How Many a Story of Fame for Us…

Sallie Satterthwaite's picture

When Jean was at Georgia Southern 25 years ago – a quarter century! – we made a point of getting together early in May to celebrate Mother’s Day and her birthday.

One year we had some extra time and walked around Statesboro, a southern county seat, to get a feel for it apart from its academic presence. That was the day I discovered the Confederate memorial of Bulloch County, Georgia.

In researching some other material I read that all of Georgia’s counties have their own memorial: a standing soldier, a cannon or just a large boulder. Bad history, says Fayette historian Carolyn Cary. There are really very few.

Bulloch’s, as I recall, is a soldier on a pillar on the courthouse lawn, his rifle at parade rest.

Around the base of the Statesboro statue is a verse from a poem, entitled simply C.S.A:

How many a glorious name for us,

How many a story of fame for us

They left: Would it not be a blame for us

If their memories part

From our land and heart,

And a wrong to them, and shame for us?

There was no attribution. I read the verse over and over again, and the more I did, the more certain I was that this was by Georgia’s poet-son Sidney Lanier. But I found nothing to nail down his identity.

We didn’t have the Internet “back then” so I resorted to phone calls and letters. The first place I looked was in Complete Works of Sidney Lanier which Dave had given me a year or so before. The lines were not there.

I dug into Bartlett’s Quotations – No go.

OK. Try the Bulloch County Library. Called the reference librarian and she didn’t have a clue.

Then I phoned The Statesboro Herald. The person I spoke to was likewise clueless. After a few more tries, my own interest began to wane, although I did bring it up again whenever I met someone from Statesboro.

The cadence of the poem is so familiar I was certain it was really Sidney Lanier in disguise. Read the mystery verses (above) out loud, then read a few lines of Lanier, like these from The Marshes of Glynn:

As the marsh-hen secretly builds on the watery sod,

Behold I will build me a nest on the greatness of God:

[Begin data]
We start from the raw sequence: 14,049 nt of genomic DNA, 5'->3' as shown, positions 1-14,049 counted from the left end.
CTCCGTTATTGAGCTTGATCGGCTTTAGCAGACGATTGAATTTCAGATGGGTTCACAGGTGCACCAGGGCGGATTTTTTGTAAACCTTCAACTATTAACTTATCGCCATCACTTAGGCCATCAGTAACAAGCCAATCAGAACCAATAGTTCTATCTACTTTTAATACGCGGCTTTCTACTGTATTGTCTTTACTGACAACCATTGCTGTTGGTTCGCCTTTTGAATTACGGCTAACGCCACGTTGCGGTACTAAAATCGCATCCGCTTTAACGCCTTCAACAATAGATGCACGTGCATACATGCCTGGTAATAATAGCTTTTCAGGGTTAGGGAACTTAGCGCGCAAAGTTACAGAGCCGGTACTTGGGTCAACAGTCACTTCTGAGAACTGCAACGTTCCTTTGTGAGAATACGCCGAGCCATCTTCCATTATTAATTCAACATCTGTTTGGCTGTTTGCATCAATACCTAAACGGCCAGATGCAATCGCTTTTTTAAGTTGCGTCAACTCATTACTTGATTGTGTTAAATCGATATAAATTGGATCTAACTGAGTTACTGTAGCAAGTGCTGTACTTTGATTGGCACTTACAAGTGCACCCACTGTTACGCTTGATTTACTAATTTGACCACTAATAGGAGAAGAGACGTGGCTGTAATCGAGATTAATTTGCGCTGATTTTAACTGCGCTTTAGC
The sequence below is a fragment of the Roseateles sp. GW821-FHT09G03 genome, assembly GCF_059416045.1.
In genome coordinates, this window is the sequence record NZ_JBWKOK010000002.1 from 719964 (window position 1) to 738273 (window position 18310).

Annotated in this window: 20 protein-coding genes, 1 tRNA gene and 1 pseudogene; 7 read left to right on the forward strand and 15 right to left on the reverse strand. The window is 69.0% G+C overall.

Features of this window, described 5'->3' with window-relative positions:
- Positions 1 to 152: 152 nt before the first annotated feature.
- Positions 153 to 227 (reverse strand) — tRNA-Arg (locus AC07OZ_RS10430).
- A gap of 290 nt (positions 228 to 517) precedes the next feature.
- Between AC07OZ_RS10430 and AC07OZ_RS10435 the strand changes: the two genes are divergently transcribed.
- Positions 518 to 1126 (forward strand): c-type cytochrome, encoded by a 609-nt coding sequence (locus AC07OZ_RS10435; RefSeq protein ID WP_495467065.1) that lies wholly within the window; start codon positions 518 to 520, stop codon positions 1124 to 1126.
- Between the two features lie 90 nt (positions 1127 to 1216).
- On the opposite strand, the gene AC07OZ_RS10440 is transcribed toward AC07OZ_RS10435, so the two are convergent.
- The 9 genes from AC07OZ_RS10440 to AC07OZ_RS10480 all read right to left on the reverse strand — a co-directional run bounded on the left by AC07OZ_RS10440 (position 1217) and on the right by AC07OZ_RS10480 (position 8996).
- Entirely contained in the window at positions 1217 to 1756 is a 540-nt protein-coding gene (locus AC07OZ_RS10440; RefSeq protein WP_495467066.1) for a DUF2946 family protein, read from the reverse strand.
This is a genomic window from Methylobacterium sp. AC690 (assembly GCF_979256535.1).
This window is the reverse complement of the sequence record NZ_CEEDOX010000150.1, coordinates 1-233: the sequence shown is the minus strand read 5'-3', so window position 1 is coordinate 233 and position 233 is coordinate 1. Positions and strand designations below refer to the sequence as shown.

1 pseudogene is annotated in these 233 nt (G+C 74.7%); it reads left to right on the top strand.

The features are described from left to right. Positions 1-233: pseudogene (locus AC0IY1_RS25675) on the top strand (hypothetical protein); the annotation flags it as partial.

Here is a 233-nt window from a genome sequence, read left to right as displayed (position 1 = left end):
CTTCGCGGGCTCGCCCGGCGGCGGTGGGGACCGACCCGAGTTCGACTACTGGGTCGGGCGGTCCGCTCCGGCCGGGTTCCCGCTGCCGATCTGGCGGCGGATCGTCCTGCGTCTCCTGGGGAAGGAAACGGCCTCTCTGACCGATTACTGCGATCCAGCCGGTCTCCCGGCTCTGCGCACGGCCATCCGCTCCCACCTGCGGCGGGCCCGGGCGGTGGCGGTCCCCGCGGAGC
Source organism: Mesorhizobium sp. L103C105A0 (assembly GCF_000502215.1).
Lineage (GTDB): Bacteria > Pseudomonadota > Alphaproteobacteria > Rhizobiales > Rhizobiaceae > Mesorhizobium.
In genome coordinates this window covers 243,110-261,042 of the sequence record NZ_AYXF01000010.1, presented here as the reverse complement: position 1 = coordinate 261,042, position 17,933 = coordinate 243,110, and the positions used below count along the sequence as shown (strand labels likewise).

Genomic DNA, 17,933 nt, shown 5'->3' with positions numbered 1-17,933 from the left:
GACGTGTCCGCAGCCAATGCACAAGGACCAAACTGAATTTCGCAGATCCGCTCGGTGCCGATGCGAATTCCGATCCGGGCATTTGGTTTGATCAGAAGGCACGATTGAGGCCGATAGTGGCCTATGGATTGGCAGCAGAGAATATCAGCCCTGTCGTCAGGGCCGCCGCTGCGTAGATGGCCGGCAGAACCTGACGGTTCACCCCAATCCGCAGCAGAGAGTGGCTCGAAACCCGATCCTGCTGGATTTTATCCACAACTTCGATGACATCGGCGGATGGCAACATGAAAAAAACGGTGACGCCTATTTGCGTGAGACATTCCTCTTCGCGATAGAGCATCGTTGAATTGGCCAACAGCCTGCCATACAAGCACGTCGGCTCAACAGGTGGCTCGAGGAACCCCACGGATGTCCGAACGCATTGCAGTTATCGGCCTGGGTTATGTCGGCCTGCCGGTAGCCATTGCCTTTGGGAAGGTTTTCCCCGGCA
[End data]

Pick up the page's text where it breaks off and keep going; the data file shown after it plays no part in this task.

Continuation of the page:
I will fly in the greatness of God as the marsh-hen flies

In the freedom that fills all the space 'twixt the marsh and the skies:

By so many roots as the marsh-grass sends in the sod

I will heartily lay me a-hold on the greatness of God.

Maybe it’s the romance of these poems, or my own love of Nature in words that capture Earth and those who went before us. Something slipped up behind me when I least expected it and said, “Let’s look again, now that Google has made writing easier.”

Another American poet is instantly recognizable as author of The Song of Hiawatha:

There he sang of Hiawatha,

Sang the Song of Hiawatha,

Sang his wondrous birth and being,

How he lived, and toiled, and suffered,

That the tribes of men might prosper,

That he might advance his people!

Sounds almost Biblical, doesn’t it? Since I gave space to Henry Wadsworth Longfellow and Sidney Lanier, it’s time to get serious about our unknown poet.

I was going to call the Herald again. In the intervening years surely they would have hired someone with the curiosity – or age – to run down that long-ago scriber.

But first, I reasoned, back to the library lady who would wrest the truth from the Internet. It was late in the afternoon and she said she would call me back first thing in the morning. I softened, told her she shouldn’t stay late or come in early for a quest I had left unsatisfied all these years.

She was as good as her word and next morning I found the following in my inbox:


Here is a link to a newsletter that gives the entire poem as well as the author. I found the poem and author on numerous links, so I feel fairly confident that the information is correct. If you will type in the poet's name in a search box, you can also bring up information about him. I hope this helps. Let me know if you need anything else.


And will the real Mystery Poet please stand up? Ta da! Father Abram Joseph Ryan (1838~1886). Born in Norfolk, Va., studied for the priesthood at Niagara University, N.Y. Was Southern to the core in spite of his Irish heritage and Northern upbringing. Enlisted in the Confederate Army in 1862, served as a chaplain, carrying the wounded to safety and performing last rites on the battlefield. His first piece of poetry was inspired by the death of a younger brother in action, and he quickly became known as the "Poet-Priest of the Confederacy." Died in Louisville, Ky. in 1886, interred in the Catholic Cemetery in Mobile, Ala.

Here is the last verse of C. S. A.:

But their memories e'er shall remain for us,

And their names, bright names, without stain for us,-

The glory they won shall not wane for us,

In legend and lay

Our heroes in Gray

Shall forever live over again for us.

And now you know.

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